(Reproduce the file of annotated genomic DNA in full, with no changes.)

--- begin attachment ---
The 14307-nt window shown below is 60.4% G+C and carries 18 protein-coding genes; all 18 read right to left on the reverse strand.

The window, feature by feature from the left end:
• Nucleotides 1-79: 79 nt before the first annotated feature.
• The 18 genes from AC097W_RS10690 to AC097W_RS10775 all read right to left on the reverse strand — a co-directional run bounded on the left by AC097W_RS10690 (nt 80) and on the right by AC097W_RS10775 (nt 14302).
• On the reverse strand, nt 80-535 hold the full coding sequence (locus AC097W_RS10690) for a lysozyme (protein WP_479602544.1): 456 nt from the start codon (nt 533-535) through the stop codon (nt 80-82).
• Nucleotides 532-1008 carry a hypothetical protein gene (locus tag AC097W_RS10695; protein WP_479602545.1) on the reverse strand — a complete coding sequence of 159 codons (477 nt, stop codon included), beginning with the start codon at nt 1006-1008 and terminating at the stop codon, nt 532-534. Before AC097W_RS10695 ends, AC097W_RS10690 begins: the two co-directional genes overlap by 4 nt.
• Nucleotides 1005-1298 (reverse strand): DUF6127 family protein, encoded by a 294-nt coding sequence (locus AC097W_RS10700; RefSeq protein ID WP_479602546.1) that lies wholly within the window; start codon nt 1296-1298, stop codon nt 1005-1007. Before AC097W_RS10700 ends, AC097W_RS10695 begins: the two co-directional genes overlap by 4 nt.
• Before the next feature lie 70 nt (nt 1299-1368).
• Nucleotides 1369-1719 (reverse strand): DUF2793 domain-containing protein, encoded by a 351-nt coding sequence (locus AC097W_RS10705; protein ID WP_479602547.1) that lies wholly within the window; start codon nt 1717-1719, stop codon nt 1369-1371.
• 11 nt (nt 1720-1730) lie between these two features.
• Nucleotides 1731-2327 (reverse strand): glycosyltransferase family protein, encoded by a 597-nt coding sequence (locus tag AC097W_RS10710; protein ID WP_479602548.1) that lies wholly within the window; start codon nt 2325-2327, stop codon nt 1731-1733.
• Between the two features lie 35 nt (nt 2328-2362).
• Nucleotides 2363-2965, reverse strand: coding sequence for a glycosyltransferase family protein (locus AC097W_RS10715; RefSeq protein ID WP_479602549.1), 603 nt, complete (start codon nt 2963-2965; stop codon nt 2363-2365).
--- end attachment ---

The 14307-nt window shown below is 60.4% G+C and carries 18 protein-coding genes; all 18 read right to left on the reverse strand.

The window, feature by feature from the left end:
• Nucleotides 1-79: 79 nt before the first annotated feature.
• The 18 genes from AC097W_RS10690 to AC097W_RS10775 all read right to left on the reverse strand — a co-directional run bounded on the left by AC097W_RS10690 (nt 80) and on the right by AC097W_RS10775 (nt 14302).
• On the reverse strand, nt 80-535 hold the full coding sequence (locus AC097W_RS10690) for a lysozyme (protein WP_479602544.1): 456 nt from the start codon (nt 533-535) through the stop codon (nt 80-82).
• Nucleotides 532-1008 carry a hypothetical protein gene (locus tag AC097W_RS10695; protein WP_479602545.1) on the reverse strand — a complete coding sequence of 159 codons (477 nt, stop codon included), beginning with the start codon at nt 1006-1008 and terminating at the stop codon, nt 532-534. Before AC097W_RS10695 ends, AC097W_RS10690 begins: the two co-directional genes overlap by 4 nt.
• Nucleotides 1005-1298 (reverse strand): DUF6127 family protein, encoded by a 294-nt coding sequence (locus AC097W_RS10700; RefSeq protein ID WP_479602546.1) that lies wholly within the window; start codon nt 1296-1298, stop codon nt 1005-1007. Before AC097W_RS10700 ends, AC097W_RS10695 begins: the two co-directional genes overlap by 4 nt.
• Before the next feature lie 70 nt (nt 1299-1368).
• Nucleotides 1369-1719 (reverse strand): DUF2793 domain-containing protein, encoded by a 351-nt coding sequence (locus AC097W_RS10705; protein ID WP_479602547.1) that lies wholly within the window; start codon nt 1717-1719, stop codon nt 1369-1371.
• 11 nt (nt 1720-1730) lie between these two features.
• Nucleotides 1731-2327 (reverse strand): glycosyltransferase family protein, encoded by a 597-nt coding sequence (locus tag AC097W_RS10710; protein ID WP_479602548.1) that lies wholly within the window; start codon nt 2325-2327, stop codon nt 1731-1733.
• Between the two features lie 35 nt (nt 2328-2362).
• Nucleotides 2363-2965, reverse strand: coding sequence for a glycosyltransferase family protein (locus AC097W_RS10715; RefSeq protein ID WP_479602549.1), 603 nt, complete (start codon nt 2963-2965; stop codon nt 2363-2365).